We’ll be posting more details shortly. In the meantime, we have notified over 1500 contacts by email including all those individuals and organizations who made written submissions last year, registered for workshops, and/or asked to be added to our contact list. We have also circulated the proposal to all local governments as well as First Nations organizations across BC. We’d like to reach as many as possible and are hoping that you and others will spread the word!

      One of the advantages of the Blog platform is that it makes staying informed easier, especially as we build an, on-going, 2-way conversation about the proposed Water Sustainability Act. One of the easiest ways to stay informed is through the use of RSS feeds. Subscribing to RSS feeds for both Blog posts and Blog comments will notify you when new posts or comments are up. Here are some step-by step instructions on how to subscribe to the blog using Outlook, Thunderbird, or Google Reader.

      We’re also taking a different approach to this round of engagement than the first round. We want to make sure we’re all on the same page, so we can chart the way forward together. So, although emails and letters are welcome, we encourage participants to share their comments and questions about the proposed Water Sustainability Act directly on the blog to help keep the dialogue going.

      We’ll have an announcement about the Water Science Strategy soon.

      • Nelle Maxey, water license holder

        Thanks for your reply, but my main question didn’t get answered. On January 4th I asked:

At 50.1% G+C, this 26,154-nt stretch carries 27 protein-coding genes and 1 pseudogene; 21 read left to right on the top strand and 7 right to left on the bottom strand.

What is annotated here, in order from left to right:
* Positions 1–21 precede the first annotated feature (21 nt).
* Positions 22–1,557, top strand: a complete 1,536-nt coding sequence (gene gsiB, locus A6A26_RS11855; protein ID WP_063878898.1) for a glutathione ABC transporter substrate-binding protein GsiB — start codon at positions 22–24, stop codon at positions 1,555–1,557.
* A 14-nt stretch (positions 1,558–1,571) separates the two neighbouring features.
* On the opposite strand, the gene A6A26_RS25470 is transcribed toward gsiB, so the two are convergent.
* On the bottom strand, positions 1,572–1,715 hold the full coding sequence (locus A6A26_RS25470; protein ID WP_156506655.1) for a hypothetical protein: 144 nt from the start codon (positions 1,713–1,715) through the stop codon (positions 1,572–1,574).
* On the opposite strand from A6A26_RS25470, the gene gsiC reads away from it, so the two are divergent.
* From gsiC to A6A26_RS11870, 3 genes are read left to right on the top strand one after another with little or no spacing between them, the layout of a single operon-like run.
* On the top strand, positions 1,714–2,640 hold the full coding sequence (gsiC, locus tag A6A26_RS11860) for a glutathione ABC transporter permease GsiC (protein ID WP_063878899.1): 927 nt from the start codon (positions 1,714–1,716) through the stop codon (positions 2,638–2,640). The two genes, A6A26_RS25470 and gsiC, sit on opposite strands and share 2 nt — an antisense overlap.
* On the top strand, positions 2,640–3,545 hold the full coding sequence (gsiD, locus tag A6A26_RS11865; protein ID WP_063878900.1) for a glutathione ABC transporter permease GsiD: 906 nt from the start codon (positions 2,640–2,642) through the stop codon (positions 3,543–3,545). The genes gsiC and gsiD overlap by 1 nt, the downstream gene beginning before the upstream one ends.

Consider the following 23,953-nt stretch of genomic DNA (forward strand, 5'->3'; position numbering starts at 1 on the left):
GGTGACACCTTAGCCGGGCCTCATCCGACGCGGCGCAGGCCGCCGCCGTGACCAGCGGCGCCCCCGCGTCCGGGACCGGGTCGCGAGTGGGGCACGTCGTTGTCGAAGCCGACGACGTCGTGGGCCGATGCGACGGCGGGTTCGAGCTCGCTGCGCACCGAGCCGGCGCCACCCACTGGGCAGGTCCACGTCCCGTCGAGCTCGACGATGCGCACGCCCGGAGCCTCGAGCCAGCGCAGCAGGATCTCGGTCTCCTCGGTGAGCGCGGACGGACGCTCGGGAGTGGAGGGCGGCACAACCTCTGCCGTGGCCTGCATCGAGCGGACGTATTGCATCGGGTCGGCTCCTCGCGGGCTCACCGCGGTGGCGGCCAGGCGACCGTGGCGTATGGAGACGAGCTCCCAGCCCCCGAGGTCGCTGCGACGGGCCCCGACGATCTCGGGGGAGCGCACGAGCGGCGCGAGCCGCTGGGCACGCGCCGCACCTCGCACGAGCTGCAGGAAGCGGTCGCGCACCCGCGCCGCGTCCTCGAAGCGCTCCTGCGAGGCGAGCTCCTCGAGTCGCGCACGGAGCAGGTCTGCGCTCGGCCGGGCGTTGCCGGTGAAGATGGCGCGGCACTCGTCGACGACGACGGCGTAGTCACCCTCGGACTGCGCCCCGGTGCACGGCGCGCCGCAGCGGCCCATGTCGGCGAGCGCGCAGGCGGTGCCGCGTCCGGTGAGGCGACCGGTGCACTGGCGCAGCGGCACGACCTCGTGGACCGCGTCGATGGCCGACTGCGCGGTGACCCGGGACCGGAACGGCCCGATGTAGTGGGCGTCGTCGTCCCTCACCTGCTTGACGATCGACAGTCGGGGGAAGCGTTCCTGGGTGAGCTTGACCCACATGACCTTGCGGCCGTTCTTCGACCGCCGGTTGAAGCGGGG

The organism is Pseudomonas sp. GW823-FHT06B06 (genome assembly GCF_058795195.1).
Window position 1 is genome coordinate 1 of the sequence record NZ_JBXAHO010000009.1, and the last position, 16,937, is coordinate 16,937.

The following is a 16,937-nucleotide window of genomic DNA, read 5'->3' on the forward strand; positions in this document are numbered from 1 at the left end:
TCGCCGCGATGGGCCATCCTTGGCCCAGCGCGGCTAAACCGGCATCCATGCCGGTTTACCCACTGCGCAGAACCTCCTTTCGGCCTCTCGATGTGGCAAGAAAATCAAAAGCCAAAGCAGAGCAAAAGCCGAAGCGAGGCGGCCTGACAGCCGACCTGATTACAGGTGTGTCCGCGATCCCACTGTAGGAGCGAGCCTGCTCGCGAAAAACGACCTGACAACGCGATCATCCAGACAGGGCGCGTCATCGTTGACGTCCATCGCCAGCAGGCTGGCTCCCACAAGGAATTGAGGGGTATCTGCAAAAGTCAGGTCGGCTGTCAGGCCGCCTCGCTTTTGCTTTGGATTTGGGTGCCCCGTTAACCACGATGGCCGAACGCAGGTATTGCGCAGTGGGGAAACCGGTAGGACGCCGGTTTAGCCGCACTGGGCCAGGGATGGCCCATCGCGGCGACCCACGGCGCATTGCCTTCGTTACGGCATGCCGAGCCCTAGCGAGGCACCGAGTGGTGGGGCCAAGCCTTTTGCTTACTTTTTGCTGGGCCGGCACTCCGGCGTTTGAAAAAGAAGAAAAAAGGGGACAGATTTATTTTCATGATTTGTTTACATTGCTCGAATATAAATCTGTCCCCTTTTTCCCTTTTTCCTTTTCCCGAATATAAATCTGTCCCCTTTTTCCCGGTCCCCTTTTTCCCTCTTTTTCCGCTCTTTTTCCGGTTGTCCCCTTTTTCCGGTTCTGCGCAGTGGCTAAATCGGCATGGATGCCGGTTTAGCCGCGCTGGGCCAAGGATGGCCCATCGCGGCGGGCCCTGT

“Since the policy paper is such a “thin” document, with a new vocabulary, it is impossible to comment until more details are known. Therefore, will you be establishing a period for reflection and writing our responses once all the details are released on the blog?”

        Considering that it is now January 17 (only 10 working days left until the end of January!) and still NO details on the policy proposal have been released on the blog, will you please inform participants when the deadline for comments ends?

  • David Slade, Drillwell

    While I am pleased to hear that the WAM process will continue in 2011, I am distressed by the tearing apart of the Provincial Ground Water Protection structure in the recent cabinet shuffle. The Deputy Comptroller of Water Rights and the Ground Water registry and Data people are now in a seperate ministry from the Regional Water Managers and the Ground Water Protection Officers. This seems to throw another obstacle in the way of water resource management, enforcement and accountability. This seems to be just the opposite of the stated goals of the WAM, or Water Sustainability Act process. Why the 2 steps backward at this point?

  • David Slade, Drillwell

    Happy 2011 to all

  • Deborah Jones -- Cougar Creek Streamkeepers (North Delta/Surrey BC)